Archive for March, 2012

Flaw of the Day

March 13, 2012

Printers Guild Productions #EG21406

Very porous paper, absorbed the paste during the booking time, so by the time it got to the wall there was little paste left to adhere the paper to the wall. I had to repaste most of the seams.

This is a pattern with a huge red medallian on white background. Surprisingly, the red ink was not colorfast. As I wiped the paper with my damp rag, the red color would run and streak. When I needed to wipe the paper, I had to make sure that I wiped back into the medallian, not into the white space, in order to hide any streaking of the ink.

I think many of these issues are a result of manufacturers trying to “be green.” Well, I wish they would try less to be trendy and work harder to make QUALITY products. I also wish they would TEST papers before putting them on the market.

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wallpaper installer houston

Trimming Scalamandre

March 6, 2012

Most wallpapers come pre-trimmed by the factory.  But many of the high-end wallpapers come untrimmed,  meaning that the selvedge edge is in place,  much as with fabric.  This has to be trimmed off by the installer.

When I handle a hand-trimmed paper, usually I use the “double-cut” method – applying both strips to the wall side-by-side and overlapping the selvedge edges, then cutting through both layers with a very sharp razor blade, then removing the unneeded edges, creating a spliced seam.

This creates an absolutely perfectly butted seam, but there are potential problems, too.  One is the possiblity of scoring the wall, which can cause problems down the road if the paper shrinks or curls and manages to pull the wall surface with it – this will result in a lifting seam.  Another problem is that it almost always resutls in one of the “trim” lines printed by the manufacturer showing.

So this time, because the strips to be hung were short, I used the dry-trimming technique.  For this, I cut the 5′ strips before pasting, laying them on my 7′ table and using a 6′ straight edge and a very sharp razor blade.

Once the paper was hung, the resulting seam was OK.  But not as good as the seams that were double-cut on the wall.  There was some very minor gapping.  I noticed that the seams looked better and tighter as the paper dried.

The main problem with dry-trimming is that you can only get a perfectly straight cut for the length of your straight edge.  Once you move the straight edge to cut the next section of paper, you don’t have a perfectly straight edge.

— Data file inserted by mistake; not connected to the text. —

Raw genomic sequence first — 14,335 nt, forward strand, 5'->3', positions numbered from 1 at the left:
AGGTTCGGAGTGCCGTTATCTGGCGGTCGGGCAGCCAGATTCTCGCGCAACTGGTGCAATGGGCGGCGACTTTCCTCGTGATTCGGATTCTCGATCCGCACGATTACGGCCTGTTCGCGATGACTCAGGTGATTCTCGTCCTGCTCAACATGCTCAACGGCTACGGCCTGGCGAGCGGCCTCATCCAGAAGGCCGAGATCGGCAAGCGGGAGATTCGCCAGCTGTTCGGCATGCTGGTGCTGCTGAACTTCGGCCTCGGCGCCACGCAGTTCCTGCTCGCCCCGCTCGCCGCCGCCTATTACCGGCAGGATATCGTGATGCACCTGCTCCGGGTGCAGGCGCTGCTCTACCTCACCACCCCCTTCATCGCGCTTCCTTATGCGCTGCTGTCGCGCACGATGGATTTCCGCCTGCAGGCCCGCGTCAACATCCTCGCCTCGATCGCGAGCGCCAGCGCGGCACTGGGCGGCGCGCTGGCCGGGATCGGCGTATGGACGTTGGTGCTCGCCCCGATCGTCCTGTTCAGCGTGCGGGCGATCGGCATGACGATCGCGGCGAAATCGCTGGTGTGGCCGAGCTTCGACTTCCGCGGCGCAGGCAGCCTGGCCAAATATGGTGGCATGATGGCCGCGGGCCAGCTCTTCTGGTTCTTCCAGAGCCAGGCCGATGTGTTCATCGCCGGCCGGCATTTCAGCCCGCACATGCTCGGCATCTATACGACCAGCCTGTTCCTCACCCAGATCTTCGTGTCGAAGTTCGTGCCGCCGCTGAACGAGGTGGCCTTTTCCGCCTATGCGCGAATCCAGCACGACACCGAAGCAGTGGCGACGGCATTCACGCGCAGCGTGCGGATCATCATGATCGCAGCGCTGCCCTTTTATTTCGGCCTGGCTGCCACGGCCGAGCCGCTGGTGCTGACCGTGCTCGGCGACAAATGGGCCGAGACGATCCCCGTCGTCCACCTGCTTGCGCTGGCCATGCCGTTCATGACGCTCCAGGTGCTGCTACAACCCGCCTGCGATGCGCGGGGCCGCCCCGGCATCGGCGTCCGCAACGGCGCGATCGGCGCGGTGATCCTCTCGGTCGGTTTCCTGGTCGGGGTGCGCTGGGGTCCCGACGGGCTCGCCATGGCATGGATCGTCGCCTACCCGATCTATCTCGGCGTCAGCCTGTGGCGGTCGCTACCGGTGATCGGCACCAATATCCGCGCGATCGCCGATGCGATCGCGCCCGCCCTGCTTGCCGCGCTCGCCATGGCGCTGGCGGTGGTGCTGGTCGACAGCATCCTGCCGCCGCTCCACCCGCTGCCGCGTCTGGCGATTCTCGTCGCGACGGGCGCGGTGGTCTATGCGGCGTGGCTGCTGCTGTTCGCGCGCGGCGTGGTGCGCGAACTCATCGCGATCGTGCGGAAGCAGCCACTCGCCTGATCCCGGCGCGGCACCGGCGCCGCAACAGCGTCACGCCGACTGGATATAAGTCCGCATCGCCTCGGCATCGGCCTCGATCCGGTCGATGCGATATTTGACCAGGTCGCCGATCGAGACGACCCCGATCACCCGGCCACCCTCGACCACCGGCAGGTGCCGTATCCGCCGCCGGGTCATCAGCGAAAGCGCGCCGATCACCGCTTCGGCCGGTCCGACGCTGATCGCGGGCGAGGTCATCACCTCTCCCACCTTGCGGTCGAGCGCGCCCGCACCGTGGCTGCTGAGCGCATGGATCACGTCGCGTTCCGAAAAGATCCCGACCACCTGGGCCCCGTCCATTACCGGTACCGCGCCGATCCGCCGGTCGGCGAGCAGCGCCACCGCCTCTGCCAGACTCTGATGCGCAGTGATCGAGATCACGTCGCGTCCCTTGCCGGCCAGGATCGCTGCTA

I guess that’s not so awful, though.  The wallpaper manufacturers themselves can’t cut their own paper straight, even with fancy factory equipment.

So I guess you can say that a little imperfection is to be expected.

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wallpaper installer houston

Wallpaper Hangers’ Meet-Up – Validation!

March 2, 2012

At our First Ever Houston Area Wallpaper Hangers’ Networking Meet-Up February 19, we swapped a lot of trade secrets. One of the main topics was primers – something all of us feel is essential to a good and proper wallpaper installation.

Most everyone there uses some sort of latex or acrylic primer. I, on the other hand, am adamant about my oil based KILZ, for many reasons. (See previous post.) This generated a whole lot of discussion.

One fella arrived about an hour into our get-together. Theron Moore does really high-end wallpaper installations in very expensive homes. He’s always been something of an icon to me, and I was thrilled when he phoned and said he would be able to catch some of our meet-up.

I was even more thrilled when Theron said, very adamantly, that he also uses KILZ oil based, and even brings his own along when he does a job in California, for instance, where the product is not sold.

Yeaaay! Validation!!

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wallpaper installer houston

Houston Area Paperhangers’ Meet-Up

March 1, 2012

I mentioned that a number of us independent paperhangers got together on Sunday, February 19, for the first-ever networking meet-up.

While swapping stories, it became evident that most of us had shared the same experiences … the joys of seeing a room go from outdated to gorgeous and knowing that the client is happy, clients who love us for putting down dropcloths after the painters who were there the week before insisted they were “so good they don’t need dropcloths,” customers who do their own measuring and insist they need less paper than they actually do, the various flaws found in wallpaper, lugging 50lb buckets of paste up to the third floor bathroom, working behind the guy who hung the same paper on top of itself (We unanymously agreed that he must be paid by the roll or hour, and he was trying to use up paper or time), and the occasional customer who simply won’t rest until she’s fed you – and that can even include sitting down with the family and joining them for dinner.

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wallpaper installer houston